Dan: In your book, you frequently cite the Vatican II document called the Constitution on the Sacred Liturgy, particularly its declaration that "full, conscious and active participation" is necessary for the faithful at Mass. Why do you feel this is so essential?
MM: I referred to the Constitution on the Sacred Liturgy a lot because it’s the Second Vatican Council’s vision statement for the entire liturgical life of the Church. It sets the standards for all the official liturgical developments we have been experiencing over the past fifty-six years. It’s like a “blueprint” or “master plan” for shaping all components of liturgical rites and liturgical catechesis. If you understand the Constitution, the meaning of today’s liturgical rites comes into clearer focus.
I gave a lot of emphasis in the book to full, conscious and active participation in liturgical celebrations because it’s one of the key principles in the Constitution on the Liturgy. The Constitution says that, in all liturgical rites, full, conscious and active participation by all the faithful is to be considered above all else. The Constitution envisions all liturgical rites as actions of Christ and the members of his Body the Church. This means people are not to be spectators but participants with Christ who has conjoined his people to himself in his own perpetual liturgy of praise and intercession before God. We actualize this in liturgical rites through the various ministerial roles of the clergy and laity, prayerful words, singing, actions and silence. In other words, full, conscious and active participation is a major constituent of the very nature of the liturgy.
Dan: The book's primary focus is, of course, on liturgy. However, it is also a lesson in Church history and etymology. Why do you feel the Church's past, as well as the origins of words, are important for our understanding of sacred liturgy?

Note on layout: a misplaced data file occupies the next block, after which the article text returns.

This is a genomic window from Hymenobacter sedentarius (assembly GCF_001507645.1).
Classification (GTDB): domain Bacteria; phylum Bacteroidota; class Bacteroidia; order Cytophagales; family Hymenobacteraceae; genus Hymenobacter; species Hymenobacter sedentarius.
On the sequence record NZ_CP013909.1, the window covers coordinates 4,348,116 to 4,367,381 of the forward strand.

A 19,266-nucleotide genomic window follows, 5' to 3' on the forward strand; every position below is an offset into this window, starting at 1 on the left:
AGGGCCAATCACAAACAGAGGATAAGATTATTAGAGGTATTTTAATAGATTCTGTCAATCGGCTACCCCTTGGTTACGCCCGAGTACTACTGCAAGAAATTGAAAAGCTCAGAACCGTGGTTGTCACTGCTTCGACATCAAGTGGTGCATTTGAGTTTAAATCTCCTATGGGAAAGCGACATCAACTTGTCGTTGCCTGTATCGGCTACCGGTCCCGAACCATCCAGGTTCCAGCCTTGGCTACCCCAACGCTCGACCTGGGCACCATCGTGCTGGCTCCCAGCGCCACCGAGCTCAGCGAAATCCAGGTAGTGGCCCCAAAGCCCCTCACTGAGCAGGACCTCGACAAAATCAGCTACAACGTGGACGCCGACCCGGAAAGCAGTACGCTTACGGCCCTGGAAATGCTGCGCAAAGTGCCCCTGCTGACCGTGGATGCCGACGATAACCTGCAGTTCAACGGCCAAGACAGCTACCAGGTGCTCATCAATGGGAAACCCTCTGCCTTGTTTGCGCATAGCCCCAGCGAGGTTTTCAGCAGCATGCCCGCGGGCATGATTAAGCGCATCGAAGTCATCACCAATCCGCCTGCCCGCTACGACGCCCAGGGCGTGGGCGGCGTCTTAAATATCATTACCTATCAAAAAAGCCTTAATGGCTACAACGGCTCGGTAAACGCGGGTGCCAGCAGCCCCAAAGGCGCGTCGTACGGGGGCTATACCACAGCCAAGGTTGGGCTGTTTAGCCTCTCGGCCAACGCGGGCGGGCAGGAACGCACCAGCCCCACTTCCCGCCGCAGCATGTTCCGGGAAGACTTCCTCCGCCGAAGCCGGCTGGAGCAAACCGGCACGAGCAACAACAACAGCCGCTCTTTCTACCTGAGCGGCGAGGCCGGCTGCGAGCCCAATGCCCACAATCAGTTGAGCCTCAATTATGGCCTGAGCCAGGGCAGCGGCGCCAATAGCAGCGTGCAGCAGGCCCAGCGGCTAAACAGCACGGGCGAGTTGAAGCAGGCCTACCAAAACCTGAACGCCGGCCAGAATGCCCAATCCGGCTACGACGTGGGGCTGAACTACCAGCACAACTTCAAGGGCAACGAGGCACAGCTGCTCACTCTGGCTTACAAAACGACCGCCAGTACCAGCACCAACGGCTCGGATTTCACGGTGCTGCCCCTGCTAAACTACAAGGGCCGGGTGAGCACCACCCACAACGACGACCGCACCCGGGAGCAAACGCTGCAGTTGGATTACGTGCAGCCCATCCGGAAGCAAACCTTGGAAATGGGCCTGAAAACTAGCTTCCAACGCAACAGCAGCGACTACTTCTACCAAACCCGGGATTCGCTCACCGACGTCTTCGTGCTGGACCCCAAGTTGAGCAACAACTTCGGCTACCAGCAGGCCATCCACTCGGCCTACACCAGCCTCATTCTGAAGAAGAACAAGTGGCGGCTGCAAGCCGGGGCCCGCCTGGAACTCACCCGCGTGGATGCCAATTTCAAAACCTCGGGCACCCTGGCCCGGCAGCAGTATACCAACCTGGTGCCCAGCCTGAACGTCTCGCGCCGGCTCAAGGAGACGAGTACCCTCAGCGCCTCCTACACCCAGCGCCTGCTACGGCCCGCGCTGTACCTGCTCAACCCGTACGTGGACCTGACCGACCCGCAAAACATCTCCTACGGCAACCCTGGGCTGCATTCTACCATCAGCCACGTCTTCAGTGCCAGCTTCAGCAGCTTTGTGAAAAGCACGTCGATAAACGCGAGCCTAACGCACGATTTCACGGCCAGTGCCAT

MM: It’s like when I first went to Italy, to meet with my relatives. I saw where my ancestors came from and how they lived. I observed the way they decorated their homes, how they interacted with each other, how they ordered the rhythm of daily lives and how food and family were the big priorities. I realized that I had come in contact with my roots. In understanding my family history, I better understood myself. The same is true when we explore the history of our Church’s liturgical practices. When we discover our liturgical roots, we better understand today’s liturgical practices.
I learned how important word etymology is when I wrote my doctoral dissertation. My area of specialization is in the sacraments of initiation: Baptism, Confirmation and Eucharist. I did the dissertation on the prayers called minor and major exorcisms. The Church prays these prayers over catechumens while they are making their way through the catechumenate, which is a conversion process. I wanted to find out from the words in these prayers what the Church asks catechumens to turn away from, what the Church asks them to embrace and what kind of help Church asks God to give them in order to do this. I did word etymologies on the principal words in these prayers to answer these questions. I learned that opening up a word is like entering a room. When you enter a room, you experience a sense of discovery because there are many components that make the room what it is, shape, color, furniture, art, etc. All these components communicate meaning. It’s the same with words.